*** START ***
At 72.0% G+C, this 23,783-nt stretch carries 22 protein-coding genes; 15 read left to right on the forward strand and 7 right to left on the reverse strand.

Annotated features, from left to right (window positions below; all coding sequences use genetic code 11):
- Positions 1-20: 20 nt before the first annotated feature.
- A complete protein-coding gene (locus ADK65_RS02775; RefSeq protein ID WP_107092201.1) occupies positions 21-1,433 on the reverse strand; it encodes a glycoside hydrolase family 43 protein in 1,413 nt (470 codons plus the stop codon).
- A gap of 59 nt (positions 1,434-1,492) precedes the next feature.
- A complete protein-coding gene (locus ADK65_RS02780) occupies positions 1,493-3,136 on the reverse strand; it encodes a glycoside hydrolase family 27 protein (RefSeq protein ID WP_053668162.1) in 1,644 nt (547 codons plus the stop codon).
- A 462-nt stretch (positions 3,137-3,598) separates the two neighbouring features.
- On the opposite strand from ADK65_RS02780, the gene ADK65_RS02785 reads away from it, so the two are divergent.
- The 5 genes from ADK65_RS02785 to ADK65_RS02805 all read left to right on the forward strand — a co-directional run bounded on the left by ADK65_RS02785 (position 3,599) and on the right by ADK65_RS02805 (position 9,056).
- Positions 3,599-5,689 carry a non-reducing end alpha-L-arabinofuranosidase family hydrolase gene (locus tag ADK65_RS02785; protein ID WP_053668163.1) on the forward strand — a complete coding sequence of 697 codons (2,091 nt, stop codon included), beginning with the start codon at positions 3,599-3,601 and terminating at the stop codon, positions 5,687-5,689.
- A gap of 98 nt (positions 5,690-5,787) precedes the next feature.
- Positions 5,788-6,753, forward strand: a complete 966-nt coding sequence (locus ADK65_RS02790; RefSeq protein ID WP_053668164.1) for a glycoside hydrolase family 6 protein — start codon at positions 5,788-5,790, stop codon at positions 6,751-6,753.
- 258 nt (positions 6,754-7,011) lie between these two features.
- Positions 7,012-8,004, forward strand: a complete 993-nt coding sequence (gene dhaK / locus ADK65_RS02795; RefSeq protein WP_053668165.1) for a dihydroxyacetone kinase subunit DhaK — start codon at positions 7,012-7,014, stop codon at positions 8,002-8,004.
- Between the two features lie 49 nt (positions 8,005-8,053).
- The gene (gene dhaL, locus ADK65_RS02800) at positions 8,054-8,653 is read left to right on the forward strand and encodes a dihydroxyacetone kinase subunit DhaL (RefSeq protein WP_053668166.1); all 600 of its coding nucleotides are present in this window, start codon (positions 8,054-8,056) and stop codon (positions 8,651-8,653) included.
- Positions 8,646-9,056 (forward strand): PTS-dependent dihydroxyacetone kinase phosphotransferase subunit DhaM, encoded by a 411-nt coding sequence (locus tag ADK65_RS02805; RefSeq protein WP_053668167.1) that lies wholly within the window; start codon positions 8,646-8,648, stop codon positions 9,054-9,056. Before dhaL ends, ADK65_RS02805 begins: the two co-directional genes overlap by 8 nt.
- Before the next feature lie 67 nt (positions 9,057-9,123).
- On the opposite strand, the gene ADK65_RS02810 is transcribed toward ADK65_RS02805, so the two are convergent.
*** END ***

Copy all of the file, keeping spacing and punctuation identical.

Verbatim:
At 72.0% G+C, this 23,783-nt stretch carries 22 protein-coding genes; 15 read left to right on the forward strand and 7 right to left on the reverse strand.

Annotated features, from left to right (window positions below; all coding sequences use genetic code 11):
- Positions 1-20: 20 nt before the first annotated feature.
- A complete protein-coding gene (locus ADK65_RS02775; RefSeq protein ID WP_107092201.1) occupies positions 21-1,433 on the reverse strand; it encodes a glycoside hydrolase family 43 protein in 1,413 nt (470 codons plus the stop codon).
- A gap of 59 nt (positions 1,434-1,492) precedes the next feature.
- A complete protein-coding gene (locus ADK65_RS02780) occupies positions 1,493-3,136 on the reverse strand; it encodes a glycoside hydrolase family 27 protein (RefSeq protein ID WP_053668162.1) in 1,644 nt (547 codons plus the stop codon).
- A 462-nt stretch (positions 3,137-3,598) separates the two neighbouring features.
- On the opposite strand from ADK65_RS02780, the gene ADK65_RS02785 reads away from it, so the two are divergent.
- The 5 genes from ADK65_RS02785 to ADK65_RS02805 all read left to right on the forward strand — a co-directional run bounded on the left by ADK65_RS02785 (position 3,599) and on the right by ADK65_RS02805 (position 9,056).
- Positions 3,599-5,689 carry a non-reducing end alpha-L-arabinofuranosidase family hydrolase gene (locus tag ADK65_RS02785; protein ID WP_053668163.1) on the forward strand — a complete coding sequence of 697 codons (2,091 nt, stop codon included), beginning with the start codon at positions 3,599-3,601 and terminating at the stop codon, positions 5,687-5,689.
- A gap of 98 nt (positions 5,690-5,787) precedes the next feature.
- Positions 5,788-6,753, forward strand: a complete 966-nt coding sequence (locus ADK65_RS02790; RefSeq protein ID WP_053668164.1) for a glycoside hydrolase family 6 protein — start codon at positions 5,788-5,790, stop codon at positions 6,751-6,753.
- 258 nt (positions 6,754-7,011) lie between these two features.
- Positions 7,012-8,004, forward strand: a complete 993-nt coding sequence (gene dhaK / locus ADK65_RS02795; RefSeq protein WP_053668165.1) for a dihydroxyacetone kinase subunit DhaK — start codon at positions 7,012-7,014, stop codon at positions 8,002-8,004.
- Between the two features lie 49 nt (positions 8,005-8,053).
- The gene (gene dhaL, locus ADK65_RS02800) at positions 8,054-8,653 is read left to right on the forward strand and encodes a dihydroxyacetone kinase subunit DhaL (RefSeq protein WP_053668166.1); all 600 of its coding nucleotides are present in this window, start codon (positions 8,054-8,056) and stop codon (positions 8,651-8,653) included.
- Positions 8,646-9,056 (forward strand): PTS-dependent dihydroxyacetone kinase phosphotransferase subunit DhaM, encoded by a 411-nt coding sequence (locus tag ADK65_RS02805; RefSeq protein WP_053668167.1) that lies wholly within the window; start codon positions 8,646-8,648, stop codon positions 9,054-9,056. Before dhaL ends, ADK65_RS02805 begins: the two co-directional genes overlap by 8 nt.
- Before the next feature lie 67 nt (positions 9,057-9,123).
- On the opposite strand, the gene ADK65_RS02810 is transcribed toward ADK65_RS02805, so the two are convergent.